Here again, the frozen pond with a bunch of gulls in front of the "White Bridges".

Watching the gulls from the bridge is often quite "different" as you're looking down upon them. Here's a nice adult winter Black-headed Gull in flight photographed from above.

After having checked the pond gulls, it is time to head out for the main attraction, the harbour front.
This is usually the kind of sight one is greeted with upon arrival:

A view across the ice towards Rugia.

The view towards the North is especially impressive and sometimes it is even possible to see the island of Hiddensee (highly recommended). To the left on the image below is the mainland, to the right is Rugia and Hiddensee would be visible right in the centre, but not on this photo...

Well, certainly the species one gets to see there don't include national rarities every day but they are just nice to watch.
Just as an example, you get to marvel at Mute Swans without remorse, pretty nice, North America!

And then of course there's the Mallard, we all knew that one was coming...

And there's usually a bunch of other species around, like Coots or this male Tufted Duck, crappy photo but nice eye:

Talking about eyes, here's the Goldeneye:

This nice male Common Merganser never stopped preening for about an hour, so this is all I got:

Looking at the Mallard besides it, could it be preening has the same infectious effect as yawning in humans?

And finally, the main attraction, the Gulls!

The majority are Black-headed Gulls, closely followed by Common Gull (the smaller guys seen below) and the big guys, Eurasian Herring Gulls. Also, there's usually a handful or so of the real big gulls, the Greater black-backed Gull.

Here, below, is a shot of an immature Black-headed with a Common. Yes, it is true, when it comes to who's gonna get the next piece of crumbled bread, there's no sympathy between those two species, plain to see on this image. In Germany we have a saying that - roughly - goes: if two fight, the third party wins, in this case the Mallard seen down on the ice.
A thorough fight amongst the gulls is usually the only chance the Mallards get at obtaining some of the bread.

But it is not all animosity amongst the gulls as can be seen below.

This protective side of Herring Gulls however is only rarely appreciated.

Even though all of them are common species and the balcony of Rancho Naturalista might host more diversity, it still is nice to spend your lunch hour with Coot, Jackdaw, Rook, Black-headed Gull, Eurasian Herring Gull and Mute Swan.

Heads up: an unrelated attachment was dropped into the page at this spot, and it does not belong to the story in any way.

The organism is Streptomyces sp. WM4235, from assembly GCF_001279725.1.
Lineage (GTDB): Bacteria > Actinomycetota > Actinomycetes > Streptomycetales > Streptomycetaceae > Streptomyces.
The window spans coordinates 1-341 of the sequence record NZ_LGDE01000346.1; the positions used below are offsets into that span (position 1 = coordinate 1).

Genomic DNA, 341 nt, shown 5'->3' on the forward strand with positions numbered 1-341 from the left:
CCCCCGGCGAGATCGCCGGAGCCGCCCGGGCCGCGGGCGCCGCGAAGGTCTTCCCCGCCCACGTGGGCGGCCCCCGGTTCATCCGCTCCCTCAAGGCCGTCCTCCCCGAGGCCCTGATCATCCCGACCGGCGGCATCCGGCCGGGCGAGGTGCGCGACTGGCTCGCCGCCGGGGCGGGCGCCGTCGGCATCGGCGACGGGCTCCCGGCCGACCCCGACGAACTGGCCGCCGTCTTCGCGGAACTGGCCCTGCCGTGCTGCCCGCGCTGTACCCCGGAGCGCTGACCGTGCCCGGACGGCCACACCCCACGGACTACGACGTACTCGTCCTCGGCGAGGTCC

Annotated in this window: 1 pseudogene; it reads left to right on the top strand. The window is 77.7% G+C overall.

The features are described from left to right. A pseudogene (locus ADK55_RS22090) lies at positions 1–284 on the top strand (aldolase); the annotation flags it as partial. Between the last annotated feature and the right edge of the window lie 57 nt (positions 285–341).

After having spent enough time with the gulls (usually limited by the battery of the digital camera), I used to take a short detour through town to get myself a decent German Bratwurst for lunch (oh, I had to write this) and have a look at the town hall of Stralsund, which is pleasing to the eye each time you get to see it.

And then it was back to work...

A more unusual birding day in February was owed to Birds Korea, more precisely the Bird Race for the Birds Korea Saemangeum monitoring programme. Just follow the link to the story.

Fair is foul and foul is fair and work isn't always bad. At the end of February 2006, I got to take a look at parts of the Peene valley as a job assignment.
The valley of the Peene must rank as one of the best birding spots in Germany, if not in Europe. Its vast expanses of shallow water, reeds and swamps attract an immense number of waterbirds, including for example flocks of Gadwall that number in the several Thousands , plenty of Smew, Geese, breeding Cranes, lots and lots of White-tailed Eagles, Great White Egrets, passerines beyond imagination and ... well, you get the picture.
It is just plain great!
Of course when it is all frozen there's nothing, BUT when it's all frozen, you can walk on the ice and get to places that are normally completely inaccessible, so this trip at the End of February 2006 was still a real treat, and I did see a Great Grey Shrike (I think the North American form is very different and might eventually be found to merit species status, so I use the European term).
Here's a view onto the part of the swamp I had set out to explore:

Most water channels were completely frozen ...

... as were the birch and alder swamps ...

... but a few of the smaller rivers joining the Peene still had some open water:

One of my objectives was to look for signs of Otter Lutra lutra, which are reasonably common in the North-East of Germany with the valley of the Peene being their stronghold.
So it wasn't a surprise at all that I easily found this ...

Here you can see the reason why you should refrain from telling the general public what exactly you are doing when out searching for Otter:

So this was birding in January and February 2006. I thoroughly enjoyed it, hope you did, too.